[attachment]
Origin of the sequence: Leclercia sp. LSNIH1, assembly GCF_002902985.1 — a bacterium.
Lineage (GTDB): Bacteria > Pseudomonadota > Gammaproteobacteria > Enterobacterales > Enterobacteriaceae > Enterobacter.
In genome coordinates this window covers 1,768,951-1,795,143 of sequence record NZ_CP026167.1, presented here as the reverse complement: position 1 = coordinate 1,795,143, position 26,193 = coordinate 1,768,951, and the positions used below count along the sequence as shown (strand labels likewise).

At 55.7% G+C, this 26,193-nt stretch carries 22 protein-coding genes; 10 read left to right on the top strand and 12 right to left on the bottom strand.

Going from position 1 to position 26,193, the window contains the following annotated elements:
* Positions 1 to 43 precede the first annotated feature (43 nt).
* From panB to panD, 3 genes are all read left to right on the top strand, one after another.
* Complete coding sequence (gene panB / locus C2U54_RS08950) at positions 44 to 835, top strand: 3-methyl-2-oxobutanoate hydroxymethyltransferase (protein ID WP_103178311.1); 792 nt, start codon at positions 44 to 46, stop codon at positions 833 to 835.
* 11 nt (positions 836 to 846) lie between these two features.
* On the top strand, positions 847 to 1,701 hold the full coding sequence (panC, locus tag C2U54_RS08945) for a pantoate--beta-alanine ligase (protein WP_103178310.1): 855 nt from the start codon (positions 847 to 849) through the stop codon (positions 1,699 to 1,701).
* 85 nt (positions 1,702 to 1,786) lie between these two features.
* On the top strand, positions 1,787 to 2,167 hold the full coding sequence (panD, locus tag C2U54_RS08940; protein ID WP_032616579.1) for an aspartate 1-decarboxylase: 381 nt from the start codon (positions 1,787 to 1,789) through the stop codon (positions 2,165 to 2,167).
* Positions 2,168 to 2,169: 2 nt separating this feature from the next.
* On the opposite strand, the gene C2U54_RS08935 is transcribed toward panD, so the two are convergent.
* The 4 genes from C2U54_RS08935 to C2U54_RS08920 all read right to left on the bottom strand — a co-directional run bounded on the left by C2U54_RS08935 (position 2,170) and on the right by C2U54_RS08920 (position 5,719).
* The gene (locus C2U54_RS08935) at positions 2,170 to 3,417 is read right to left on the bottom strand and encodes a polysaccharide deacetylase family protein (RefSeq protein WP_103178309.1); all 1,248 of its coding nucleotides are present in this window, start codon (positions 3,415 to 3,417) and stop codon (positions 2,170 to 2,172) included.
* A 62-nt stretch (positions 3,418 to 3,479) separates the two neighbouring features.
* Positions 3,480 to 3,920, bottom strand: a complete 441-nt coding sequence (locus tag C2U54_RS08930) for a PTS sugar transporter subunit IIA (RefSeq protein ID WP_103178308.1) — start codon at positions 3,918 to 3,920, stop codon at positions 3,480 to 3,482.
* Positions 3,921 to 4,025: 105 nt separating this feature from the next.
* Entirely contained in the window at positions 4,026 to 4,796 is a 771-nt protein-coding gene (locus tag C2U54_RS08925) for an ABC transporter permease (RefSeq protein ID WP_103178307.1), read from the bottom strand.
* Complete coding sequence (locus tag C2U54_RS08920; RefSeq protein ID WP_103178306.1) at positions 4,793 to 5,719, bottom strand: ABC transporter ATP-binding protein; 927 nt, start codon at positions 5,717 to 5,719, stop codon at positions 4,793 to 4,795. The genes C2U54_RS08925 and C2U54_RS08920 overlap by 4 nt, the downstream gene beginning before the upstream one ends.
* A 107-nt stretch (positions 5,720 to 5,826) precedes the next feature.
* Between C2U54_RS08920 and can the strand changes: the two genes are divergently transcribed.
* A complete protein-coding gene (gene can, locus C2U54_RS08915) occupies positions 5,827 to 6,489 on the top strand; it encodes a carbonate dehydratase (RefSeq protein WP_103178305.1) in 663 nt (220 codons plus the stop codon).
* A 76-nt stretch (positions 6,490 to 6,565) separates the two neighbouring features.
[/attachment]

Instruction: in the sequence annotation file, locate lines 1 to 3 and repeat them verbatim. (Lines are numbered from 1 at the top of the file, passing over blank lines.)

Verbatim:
Origin of the sequence: Leclercia sp. LSNIH1, assembly GCF_002902985.1 — a bacterium.
Lineage (GTDB): Bacteria > Pseudomonadota > Gammaproteobacteria > Enterobacterales > Enterobacteriaceae > Enterobacter.
In genome coordinates this window covers 1,768,951-1,795,143 of sequence record NZ_CP026167.1, presented here as the reverse complement: position 1 = coordinate 1,795,143, position 26,193 = coordinate 1,768,951, and the positions used below count along the sequence as shown (strand labels likewise).